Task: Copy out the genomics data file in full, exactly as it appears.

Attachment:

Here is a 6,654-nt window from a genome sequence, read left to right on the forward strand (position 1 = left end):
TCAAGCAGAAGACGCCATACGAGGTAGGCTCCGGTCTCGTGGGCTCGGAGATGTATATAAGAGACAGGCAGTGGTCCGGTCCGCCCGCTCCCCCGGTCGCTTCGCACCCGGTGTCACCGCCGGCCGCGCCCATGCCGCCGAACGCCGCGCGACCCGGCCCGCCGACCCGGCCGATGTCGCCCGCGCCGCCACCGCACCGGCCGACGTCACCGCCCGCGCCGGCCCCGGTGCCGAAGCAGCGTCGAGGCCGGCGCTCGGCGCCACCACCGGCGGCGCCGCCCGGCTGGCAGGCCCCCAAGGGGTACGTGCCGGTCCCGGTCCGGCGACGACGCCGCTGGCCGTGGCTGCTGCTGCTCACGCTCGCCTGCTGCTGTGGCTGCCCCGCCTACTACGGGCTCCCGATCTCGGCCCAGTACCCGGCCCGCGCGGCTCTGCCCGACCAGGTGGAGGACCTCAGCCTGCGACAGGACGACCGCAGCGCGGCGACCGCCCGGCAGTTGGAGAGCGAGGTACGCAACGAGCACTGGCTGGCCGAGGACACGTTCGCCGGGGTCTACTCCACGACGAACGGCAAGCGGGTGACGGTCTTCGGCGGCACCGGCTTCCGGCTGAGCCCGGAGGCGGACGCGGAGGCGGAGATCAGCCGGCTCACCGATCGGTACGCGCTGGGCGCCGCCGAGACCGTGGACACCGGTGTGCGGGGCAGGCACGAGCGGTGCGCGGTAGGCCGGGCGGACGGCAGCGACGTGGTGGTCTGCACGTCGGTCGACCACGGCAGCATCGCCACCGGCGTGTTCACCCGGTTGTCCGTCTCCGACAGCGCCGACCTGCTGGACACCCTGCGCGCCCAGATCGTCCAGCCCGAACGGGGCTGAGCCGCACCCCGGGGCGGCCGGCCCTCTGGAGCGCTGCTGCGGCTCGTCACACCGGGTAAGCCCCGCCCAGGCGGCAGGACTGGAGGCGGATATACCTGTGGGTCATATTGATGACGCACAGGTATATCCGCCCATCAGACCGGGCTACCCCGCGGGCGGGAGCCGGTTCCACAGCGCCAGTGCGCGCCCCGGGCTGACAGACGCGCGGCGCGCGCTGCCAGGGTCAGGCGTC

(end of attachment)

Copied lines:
Here is a 6,654-nt window from a genome sequence, read left to right on the forward strand (position 1 = left end):
TCAAGCAGAAGACGCCATACGAGGTAGGCTCCGGTCTCGTGGGCTCGGAGATGTATATAAGAGACAGGCAGTGGTCCGGTCCGCCCGCTCCCCCGGTCGCTTCGCACCCGGTGTCACCGCCGGCCGCGCCCATGCCGCCGAACGCCGCGCGACCCGGCCCGCCGACCCGGCCGATGTCGCCCGCGCCGCCACCGCACCGGCCGACGTCACCGCCCGCGCCGGCCCCGGTGCCGAAGCAGCGTCGAGGCCGGCGCTCGGCGCCACCACCGGCGGCGCCGCCCGGCTGGCAGGCCCCCAAGGGGTACGTGCCGGTCCCGGTCCGGCGACGACGCCGCTGGCCGTGGCTGCTGCTGCTCACGCTCGCCTGCTGCTGTGGCTGCCCCGCCTACTACGGGCTCCCGATCTCGGCCCAGTACCCGGCCCGCGCGGCTCTGCCCGACCAGGTGGAGGACCTCAGCCTGCGACAGGACGACCGCAGCGCGGCGACCGCCCGGCAGTTGGAGAGCGAGGTACGCAACGAGCACTGGCTGGCCGAGGACACGTTCGCCGGGGTCTACTCCACGACGAACGGCAAGCGGGTGACGGTCTTCGGCGGCACCGGCTTCCGGCTGAGCCCGGAGGCGGACGCGGAGGCGGAGATCAGCCGGCTCACCGATCGGTACGCGCTGGGCGCCGCCGAGACCGTGGACACCGGTGTGCGGGGCAGGCACGAGCGGTGCGCGGTAGGCCGGGCGGACGGCAGCGACGTGGTGGTCTGCACGTCGGTCGACCACGGCAGCATCGCCACCGGCGTGTTCACCCGGTTGTCCGTCTCCGACAGCGCCGACCTGCTGGACACCCTGCGCGCCCAGATCGTCCAGCCCGAACGGGGCTGAGCCGCACCCCGGGGCGGCCGGCCCTCTGGAGCGCTGCTGCGGCTCGTCACACCGGGTAAGCCCCGCCCAGGCGGCAGGACTGGAGGCGGATATACCTGTGGGTCATATTGATGACGCACAGGTATATCCGCCCATCAGACCGGGCTACCCCGCGGGCGGGAGCCGGTTCCACAGCGCCAGTGCGCGCCCCGGGCTGACAGACGCGCGGCGCGCGCTGCCAGGGTCAGGCGTC